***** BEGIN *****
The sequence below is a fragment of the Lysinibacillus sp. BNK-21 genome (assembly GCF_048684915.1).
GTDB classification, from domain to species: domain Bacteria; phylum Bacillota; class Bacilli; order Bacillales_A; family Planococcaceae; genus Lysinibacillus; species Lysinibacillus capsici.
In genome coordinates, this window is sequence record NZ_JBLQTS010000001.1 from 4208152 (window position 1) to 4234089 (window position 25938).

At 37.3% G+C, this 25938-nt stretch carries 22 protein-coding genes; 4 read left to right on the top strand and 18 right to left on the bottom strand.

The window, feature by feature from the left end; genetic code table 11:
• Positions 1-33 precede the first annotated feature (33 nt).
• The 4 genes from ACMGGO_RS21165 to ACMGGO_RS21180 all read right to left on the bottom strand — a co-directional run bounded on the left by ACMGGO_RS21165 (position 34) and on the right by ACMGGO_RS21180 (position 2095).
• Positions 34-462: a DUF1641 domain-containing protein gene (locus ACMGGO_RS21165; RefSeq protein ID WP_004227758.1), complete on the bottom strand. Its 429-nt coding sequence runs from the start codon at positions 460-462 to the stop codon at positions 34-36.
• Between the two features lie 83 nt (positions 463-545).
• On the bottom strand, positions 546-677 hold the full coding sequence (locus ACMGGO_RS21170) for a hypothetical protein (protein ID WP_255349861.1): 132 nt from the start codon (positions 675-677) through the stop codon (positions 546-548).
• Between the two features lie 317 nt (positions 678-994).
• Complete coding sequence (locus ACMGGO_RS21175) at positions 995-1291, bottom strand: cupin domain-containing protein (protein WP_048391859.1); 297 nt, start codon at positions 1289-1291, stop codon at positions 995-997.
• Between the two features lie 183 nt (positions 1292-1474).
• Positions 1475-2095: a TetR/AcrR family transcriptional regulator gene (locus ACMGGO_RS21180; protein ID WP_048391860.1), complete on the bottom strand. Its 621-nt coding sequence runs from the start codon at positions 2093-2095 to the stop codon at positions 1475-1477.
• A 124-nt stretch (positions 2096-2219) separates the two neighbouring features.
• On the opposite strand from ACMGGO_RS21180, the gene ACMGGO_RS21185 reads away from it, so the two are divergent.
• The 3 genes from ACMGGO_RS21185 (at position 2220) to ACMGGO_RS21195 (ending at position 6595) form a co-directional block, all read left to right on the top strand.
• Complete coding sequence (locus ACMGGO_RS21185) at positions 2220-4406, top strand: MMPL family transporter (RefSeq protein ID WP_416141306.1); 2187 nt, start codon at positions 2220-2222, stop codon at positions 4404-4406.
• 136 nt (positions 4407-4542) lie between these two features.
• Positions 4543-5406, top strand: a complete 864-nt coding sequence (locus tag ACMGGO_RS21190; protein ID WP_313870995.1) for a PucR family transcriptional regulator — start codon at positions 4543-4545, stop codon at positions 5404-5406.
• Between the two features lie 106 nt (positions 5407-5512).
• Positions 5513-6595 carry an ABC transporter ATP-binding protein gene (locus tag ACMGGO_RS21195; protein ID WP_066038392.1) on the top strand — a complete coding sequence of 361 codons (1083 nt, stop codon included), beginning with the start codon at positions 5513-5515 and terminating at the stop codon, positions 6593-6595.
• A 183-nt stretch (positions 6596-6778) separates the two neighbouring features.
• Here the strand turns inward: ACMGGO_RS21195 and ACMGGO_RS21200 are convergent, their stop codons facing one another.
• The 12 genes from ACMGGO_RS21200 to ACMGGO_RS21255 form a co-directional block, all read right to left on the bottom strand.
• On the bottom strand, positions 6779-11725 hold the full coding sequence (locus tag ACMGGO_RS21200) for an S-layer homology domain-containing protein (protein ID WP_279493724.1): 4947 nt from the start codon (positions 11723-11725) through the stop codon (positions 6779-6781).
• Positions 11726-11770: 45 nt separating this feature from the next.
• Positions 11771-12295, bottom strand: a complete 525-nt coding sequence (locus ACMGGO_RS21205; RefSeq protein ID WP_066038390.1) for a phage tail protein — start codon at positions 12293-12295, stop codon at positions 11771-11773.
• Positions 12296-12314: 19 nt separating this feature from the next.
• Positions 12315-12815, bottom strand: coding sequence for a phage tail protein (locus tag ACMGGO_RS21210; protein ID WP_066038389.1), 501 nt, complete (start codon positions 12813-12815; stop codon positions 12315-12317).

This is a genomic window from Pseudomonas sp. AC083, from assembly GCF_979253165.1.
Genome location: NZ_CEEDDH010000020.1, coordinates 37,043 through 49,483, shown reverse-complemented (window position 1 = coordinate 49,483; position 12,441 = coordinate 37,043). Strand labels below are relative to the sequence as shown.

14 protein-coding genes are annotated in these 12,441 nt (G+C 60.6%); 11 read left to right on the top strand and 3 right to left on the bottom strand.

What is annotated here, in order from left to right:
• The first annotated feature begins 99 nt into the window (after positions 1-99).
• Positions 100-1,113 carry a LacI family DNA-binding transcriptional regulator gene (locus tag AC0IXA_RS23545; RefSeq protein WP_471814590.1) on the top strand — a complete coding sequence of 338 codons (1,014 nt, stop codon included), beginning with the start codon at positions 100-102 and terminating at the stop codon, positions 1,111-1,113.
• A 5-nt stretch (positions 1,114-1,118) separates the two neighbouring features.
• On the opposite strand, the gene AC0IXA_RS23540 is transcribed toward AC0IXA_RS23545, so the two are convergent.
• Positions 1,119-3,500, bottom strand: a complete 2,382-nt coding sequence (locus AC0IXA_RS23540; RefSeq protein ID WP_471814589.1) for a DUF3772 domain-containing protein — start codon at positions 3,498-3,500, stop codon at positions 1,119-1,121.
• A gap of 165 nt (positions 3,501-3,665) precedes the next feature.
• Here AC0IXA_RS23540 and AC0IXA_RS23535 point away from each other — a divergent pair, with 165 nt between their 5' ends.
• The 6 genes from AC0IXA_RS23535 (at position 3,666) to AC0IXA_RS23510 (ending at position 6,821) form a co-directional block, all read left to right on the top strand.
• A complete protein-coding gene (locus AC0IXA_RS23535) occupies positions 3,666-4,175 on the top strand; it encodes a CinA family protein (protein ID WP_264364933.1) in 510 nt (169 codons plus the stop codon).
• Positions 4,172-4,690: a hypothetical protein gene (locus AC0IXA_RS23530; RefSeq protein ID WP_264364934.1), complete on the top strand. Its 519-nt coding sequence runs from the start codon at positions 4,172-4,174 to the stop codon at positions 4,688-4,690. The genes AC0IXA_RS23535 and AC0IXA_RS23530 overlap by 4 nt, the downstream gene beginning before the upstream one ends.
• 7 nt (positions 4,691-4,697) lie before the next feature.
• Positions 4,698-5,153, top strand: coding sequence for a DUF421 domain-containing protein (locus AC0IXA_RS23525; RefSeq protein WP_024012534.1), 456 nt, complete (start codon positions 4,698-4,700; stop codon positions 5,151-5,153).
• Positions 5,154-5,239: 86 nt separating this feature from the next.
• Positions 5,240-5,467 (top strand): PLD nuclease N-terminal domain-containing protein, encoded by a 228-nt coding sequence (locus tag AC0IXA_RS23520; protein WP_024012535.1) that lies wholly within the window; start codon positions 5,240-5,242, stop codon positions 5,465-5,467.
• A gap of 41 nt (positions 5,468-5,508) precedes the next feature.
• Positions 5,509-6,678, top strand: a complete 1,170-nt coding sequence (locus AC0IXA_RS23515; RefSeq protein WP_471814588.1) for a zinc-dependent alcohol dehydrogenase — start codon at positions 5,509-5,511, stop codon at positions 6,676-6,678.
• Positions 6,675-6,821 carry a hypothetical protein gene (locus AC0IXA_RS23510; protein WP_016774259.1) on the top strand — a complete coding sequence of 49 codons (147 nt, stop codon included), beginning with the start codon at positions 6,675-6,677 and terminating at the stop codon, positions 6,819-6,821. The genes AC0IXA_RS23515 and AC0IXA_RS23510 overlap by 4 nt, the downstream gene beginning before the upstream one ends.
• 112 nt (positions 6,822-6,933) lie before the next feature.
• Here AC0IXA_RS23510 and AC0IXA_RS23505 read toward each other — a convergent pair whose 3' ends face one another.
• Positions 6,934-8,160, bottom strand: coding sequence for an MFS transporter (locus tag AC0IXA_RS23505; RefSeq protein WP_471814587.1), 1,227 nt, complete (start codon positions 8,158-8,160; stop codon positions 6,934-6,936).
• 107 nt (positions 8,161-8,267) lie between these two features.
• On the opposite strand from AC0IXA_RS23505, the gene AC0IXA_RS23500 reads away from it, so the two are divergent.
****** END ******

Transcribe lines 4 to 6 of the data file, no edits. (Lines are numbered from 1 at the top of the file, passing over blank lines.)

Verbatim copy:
At 37.3% G+C, this 25938-nt stretch carries 22 protein-coding genes; 4 read left to right on the top strand and 18 right to left on the bottom strand.

The window, feature by feature from the left end; genetic code table 11:
• Positions 1-33 precede the first annotated feature (33 nt).